A community event designed to inspire the next generation of manufacturers took place at Anoka-Ramsey Community College Oct. 22.
Hosted by the community college, Anoka Technical College, the Anoka Area Chamber of Commerce and the city of Coon Rapids, the purpose was to connect students, parents and those in the community with manufacturers and showcase career options in the field.
The event featured a movie, “Metal and Flesh” and a question and answer session with Mike Schultz, the subject of the film, followed by a manufacturing expo.
Schultz, who is from Pillager, was a world snocross champion who lost a leg in a snowmobile accident, then turned to inventing and manufacturing prosthetics for himself and other challenged athletes, winning the 2013 Popular Science magazine Invention of the Year Award.
Within a few months of creating a prosthetic leg for himself, Schultz won a silver medal at the motocross X-Games.
Besides the movie and question and answer session, Schultz also had an exhibit at the expo, displaying his Moto Knee and award-winning Versa Foot, along with his gold medal motocross bike.
He was also in demand to sign autographs.
Schultz’s story and his program were “unbelievable,” and an inspiration to those that were in attendance, according to Matthew Salo, who manages the medical device manufacturing program at Anoka-Ramsey.
The expo not only featured exhibits by local manufacturing companies, but also educational programs focused on STEM (science, technology, engineering and mathematics) courses, both at the college and high school levels.
For example, there were materials available about the new biomedical curriculum at Coon Rapids High School and the Blaine High School Center for Engineering, Math and Science.
Anoka-Ramsey and the technical college also had exhibits about the courses they offer in the science, technology, engineering and math fields.
The city of Coon Rapids and the Anoka Area Chamber of Commerce were on hand to provide information on programs they offer to assist existing manufacturing industries, but also manufacturing businesses interested in locating in the area.
The event, held in conjunction with Minnesota Manufacturing Week, was not only to celebrate manufacturing, but also to raise awareness of manufacturing to the community, according to Salo.
He was pleased with the community response to this initial event, the first of what he hopes will be come an annual program and expo to celebrate manufacturing, Salo said.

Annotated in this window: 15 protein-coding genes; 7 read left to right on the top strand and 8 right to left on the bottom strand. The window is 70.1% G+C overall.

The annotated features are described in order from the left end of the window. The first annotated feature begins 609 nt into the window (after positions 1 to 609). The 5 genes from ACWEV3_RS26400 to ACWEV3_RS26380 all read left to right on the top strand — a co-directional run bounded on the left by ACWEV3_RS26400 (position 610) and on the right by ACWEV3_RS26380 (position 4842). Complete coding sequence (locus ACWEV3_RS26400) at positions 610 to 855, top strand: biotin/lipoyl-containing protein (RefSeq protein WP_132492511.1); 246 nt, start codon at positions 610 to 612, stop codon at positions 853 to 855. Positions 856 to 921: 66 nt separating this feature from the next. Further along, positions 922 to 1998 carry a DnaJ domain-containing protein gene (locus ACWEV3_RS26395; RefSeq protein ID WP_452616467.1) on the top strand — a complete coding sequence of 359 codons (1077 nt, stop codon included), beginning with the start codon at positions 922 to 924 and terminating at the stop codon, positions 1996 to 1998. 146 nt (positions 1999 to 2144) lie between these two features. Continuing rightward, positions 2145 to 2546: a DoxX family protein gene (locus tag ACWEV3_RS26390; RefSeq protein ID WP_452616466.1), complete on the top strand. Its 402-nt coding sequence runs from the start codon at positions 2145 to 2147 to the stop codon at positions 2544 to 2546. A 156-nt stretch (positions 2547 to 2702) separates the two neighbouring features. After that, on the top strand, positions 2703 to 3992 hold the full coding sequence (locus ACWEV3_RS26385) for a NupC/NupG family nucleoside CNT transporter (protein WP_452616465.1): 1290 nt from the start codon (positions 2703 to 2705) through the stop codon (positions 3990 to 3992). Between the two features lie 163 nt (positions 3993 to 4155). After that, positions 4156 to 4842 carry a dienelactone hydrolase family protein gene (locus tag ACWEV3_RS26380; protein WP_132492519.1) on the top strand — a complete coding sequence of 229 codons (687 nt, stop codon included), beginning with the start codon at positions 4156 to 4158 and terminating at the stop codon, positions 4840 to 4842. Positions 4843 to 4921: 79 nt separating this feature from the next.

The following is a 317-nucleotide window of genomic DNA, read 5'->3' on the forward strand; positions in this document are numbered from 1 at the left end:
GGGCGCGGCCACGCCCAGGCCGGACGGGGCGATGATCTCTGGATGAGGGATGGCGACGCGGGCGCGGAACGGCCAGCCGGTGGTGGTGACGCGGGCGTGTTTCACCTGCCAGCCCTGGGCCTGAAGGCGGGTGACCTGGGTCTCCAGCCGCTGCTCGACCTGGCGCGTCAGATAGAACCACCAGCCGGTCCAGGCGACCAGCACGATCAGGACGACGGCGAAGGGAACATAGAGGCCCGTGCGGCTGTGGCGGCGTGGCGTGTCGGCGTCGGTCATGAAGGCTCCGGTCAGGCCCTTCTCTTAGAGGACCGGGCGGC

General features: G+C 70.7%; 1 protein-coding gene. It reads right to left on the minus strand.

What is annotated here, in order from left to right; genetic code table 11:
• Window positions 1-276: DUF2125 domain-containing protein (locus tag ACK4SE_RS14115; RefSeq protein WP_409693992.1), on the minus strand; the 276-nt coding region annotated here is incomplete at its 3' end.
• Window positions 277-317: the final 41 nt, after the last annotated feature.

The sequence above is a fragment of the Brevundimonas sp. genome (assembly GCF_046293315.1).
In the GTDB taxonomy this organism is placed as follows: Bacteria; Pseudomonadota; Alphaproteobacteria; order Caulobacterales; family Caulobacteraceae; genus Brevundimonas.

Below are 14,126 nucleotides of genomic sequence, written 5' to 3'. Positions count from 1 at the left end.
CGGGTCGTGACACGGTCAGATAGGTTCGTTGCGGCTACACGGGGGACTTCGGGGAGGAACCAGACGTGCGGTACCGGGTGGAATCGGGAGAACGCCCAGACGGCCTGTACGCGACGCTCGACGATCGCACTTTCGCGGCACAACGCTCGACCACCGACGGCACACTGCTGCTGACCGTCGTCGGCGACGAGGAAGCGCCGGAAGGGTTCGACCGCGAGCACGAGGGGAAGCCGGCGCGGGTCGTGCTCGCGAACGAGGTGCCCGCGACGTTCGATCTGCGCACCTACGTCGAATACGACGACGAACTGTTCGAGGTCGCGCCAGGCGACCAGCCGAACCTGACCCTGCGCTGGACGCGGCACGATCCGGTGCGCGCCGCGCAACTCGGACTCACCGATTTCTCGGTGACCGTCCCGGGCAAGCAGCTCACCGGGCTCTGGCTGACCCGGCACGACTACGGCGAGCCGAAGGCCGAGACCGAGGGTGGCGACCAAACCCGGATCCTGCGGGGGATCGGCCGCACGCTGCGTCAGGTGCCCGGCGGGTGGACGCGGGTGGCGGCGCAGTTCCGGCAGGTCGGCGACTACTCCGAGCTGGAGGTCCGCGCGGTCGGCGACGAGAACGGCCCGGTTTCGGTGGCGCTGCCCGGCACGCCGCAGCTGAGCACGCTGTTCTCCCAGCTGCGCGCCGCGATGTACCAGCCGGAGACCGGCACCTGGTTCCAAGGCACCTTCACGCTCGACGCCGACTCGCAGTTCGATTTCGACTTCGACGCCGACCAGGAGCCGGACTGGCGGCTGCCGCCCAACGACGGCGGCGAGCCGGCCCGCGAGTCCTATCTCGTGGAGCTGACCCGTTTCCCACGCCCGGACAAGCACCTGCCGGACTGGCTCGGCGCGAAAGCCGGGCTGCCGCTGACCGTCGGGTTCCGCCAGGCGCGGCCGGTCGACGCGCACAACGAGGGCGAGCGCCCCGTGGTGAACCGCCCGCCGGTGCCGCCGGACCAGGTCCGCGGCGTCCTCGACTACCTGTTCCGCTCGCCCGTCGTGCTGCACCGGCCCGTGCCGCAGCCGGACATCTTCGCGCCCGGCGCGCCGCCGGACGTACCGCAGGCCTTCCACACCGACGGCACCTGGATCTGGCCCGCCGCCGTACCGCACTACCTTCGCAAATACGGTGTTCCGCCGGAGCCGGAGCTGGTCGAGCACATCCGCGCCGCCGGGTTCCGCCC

“We had a diverse group of folks,” he said.
The plan is to grow the event in future years and attract more people, Salo said.
“We want to create awareness in the community of what manufacturing has to offer,” he said.
It is important to show what local high schools, as well as the community and technical colleges, have to offer in courses to train students for jobs in the manufacturing sector, Salo said.
“We saw Minnesota Manufacturing Week as an opportunity to engage and educate our community to see manufacturing with fresh eyes,” he said.
According to the 2011 Minnesota Skills Gap Survey of manufacturers in the state administered by the Minnesota Department of Employment and Economic Development, almost half the respondents had positions open because of lack of qualified applicants and had moderate or serious shortages of workers.
Among the education exhibitors was Minnesota Project Lead the Way with Jim Mecklenburg, program director, outreach, talking about program and its involvement in curriculum in K-12 schools.
The biomedical program at Coon Rapids High School and the Blaine High School Center for Engineering, Math and Science are examples of Project Lead the Way’s STEM curriculum being used locally, according to Mecklenburg.
In addition, a Project Lead the Way engineering program is being integrated into District 11 middle schools’ curriculum thanks to a grant from Pentair, Mecklenburg said.
Based at the Minnesota Center for Engineering and Manufacturing Excellence in Mankato, Mecklenburg travels the state – he was heading to Rochester and La Crescent after Coon Rapids – promoting Project Lead the Way curriculum to school districts, he said.
Right now, Project Lead the Way has curriculum in 270 schools in Minnesota, Mecklenburg said.
“It is one of the nation’s largest non-government STEM programs and the largest in Minnesota,” he said.
According to one of the brochures Mecklenburg had available at the expo, Project Lead the Way’s “hands-on, project-based engineering and biomedical sciences courses engage students on multiple levels, expose them to areas of study that they typically do not pursue and provide them with the foundation and proven path to college and career success.”
Peter Bodley is at email@example.com